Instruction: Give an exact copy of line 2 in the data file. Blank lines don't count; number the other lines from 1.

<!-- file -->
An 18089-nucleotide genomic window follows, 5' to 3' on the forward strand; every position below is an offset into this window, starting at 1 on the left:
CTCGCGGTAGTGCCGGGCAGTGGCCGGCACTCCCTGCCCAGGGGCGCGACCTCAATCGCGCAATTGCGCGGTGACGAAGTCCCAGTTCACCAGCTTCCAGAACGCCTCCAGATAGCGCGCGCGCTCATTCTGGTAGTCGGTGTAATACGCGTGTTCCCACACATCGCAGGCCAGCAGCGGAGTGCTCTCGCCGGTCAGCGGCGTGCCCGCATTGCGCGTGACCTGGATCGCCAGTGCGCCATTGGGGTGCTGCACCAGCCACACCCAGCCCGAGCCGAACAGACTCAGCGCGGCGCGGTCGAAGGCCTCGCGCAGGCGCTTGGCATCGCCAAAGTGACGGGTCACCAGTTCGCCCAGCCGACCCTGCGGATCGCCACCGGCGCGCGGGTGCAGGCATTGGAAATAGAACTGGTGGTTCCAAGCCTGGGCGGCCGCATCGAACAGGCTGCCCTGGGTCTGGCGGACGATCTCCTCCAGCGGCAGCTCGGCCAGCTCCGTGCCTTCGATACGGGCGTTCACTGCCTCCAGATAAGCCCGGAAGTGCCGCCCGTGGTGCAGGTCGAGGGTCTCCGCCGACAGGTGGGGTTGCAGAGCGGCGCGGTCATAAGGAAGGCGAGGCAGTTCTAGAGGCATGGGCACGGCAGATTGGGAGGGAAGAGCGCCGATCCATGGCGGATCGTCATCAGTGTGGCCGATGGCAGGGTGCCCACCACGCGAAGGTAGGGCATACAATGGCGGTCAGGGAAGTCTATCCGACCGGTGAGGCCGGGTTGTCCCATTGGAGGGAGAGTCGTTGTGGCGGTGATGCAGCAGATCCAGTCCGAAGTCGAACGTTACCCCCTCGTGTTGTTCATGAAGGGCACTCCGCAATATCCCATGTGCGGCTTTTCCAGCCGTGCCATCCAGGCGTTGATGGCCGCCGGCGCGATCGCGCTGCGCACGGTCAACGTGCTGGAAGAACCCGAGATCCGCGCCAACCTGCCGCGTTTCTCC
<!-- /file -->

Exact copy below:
CTCGCGGTAGTGCCGGGCAGTGGCCGGCACTCCCTGCCCAGGGGCGCGACCTCAATCGCGCAATTGCGCGGTGACGAAGTCCCAGTTCACCAGCTTCCAGAACGCCTCCAGATAGCGCGCGCGCTCATTCTGGTAGTCGGTGTAATACGCGTGTTCCCACACATCGCAGGCCAGCAGCGGAGTGCTCTCGCCGGTCAGCGGCGTGCCCGCATTGCGCGTGACCTGGATCGCCAGTGCGCCATTGGGGTGCTGCACCAGCCACACCCAGCCCGAGCCGAACAGACTCAGCGCGGCGCGGTCGAAGGCCTCGCGCAGGCGCTTGGCATCGCCAAAGTGACGGGTCACCAGTTCGCCCAGCCGACCCTGCGGATCGCCACCGGCGCGCGGGTGCAGGCATTGGAAATAGAACTGGTGGTTCCAAGCCTGGGCGGCCGCATCGAACAGGCTGCCCTGGGTCTGGCGGACGATCTCCTCCAGCGGCAGCTCGGCCAGCTCCGTGCCTTCGATACGGGCGTTCACTGCCTCCAGATAAGCCCGGAAGTGCCGCCCGTGGTGCAGGTCGAGGGTCTCCGCCGACAGGTGGGGTTGCAGAGCGGCGCGGTCATAAGGAAGGCGAGGCAGTTCTAGAGGCATGGGCACGGCAGATTGGGAGGGAAGAGCGCCGATCCATGGCGGATCGTCATCAGTGTGGCCGATGGCAGGGTGCCCACCACGCGAAGGTAGGGCATACAATGGCGGTCAGGGAAGTCTATCCGACCGGTGAGGCCGGGTTGTCCCATTGGAGGGAGAGTCGTTGTGGCGGTGATGCAGCAGATCCAGTCCGAAGTCGAACGTTACCCCCTCGTGTTGTTCATGAAGGGCACTCCGCAATATCCCATGTGCGGCTTTTCCAGCCGTGCCATCCAGGCGTTGATGGCCGCCGGCGCGATCGCGCTGCGCACGGTCAACGTGCTGGAAGAACCCGAGATCCGCGCCAACCTGCCGCGTTTCTCC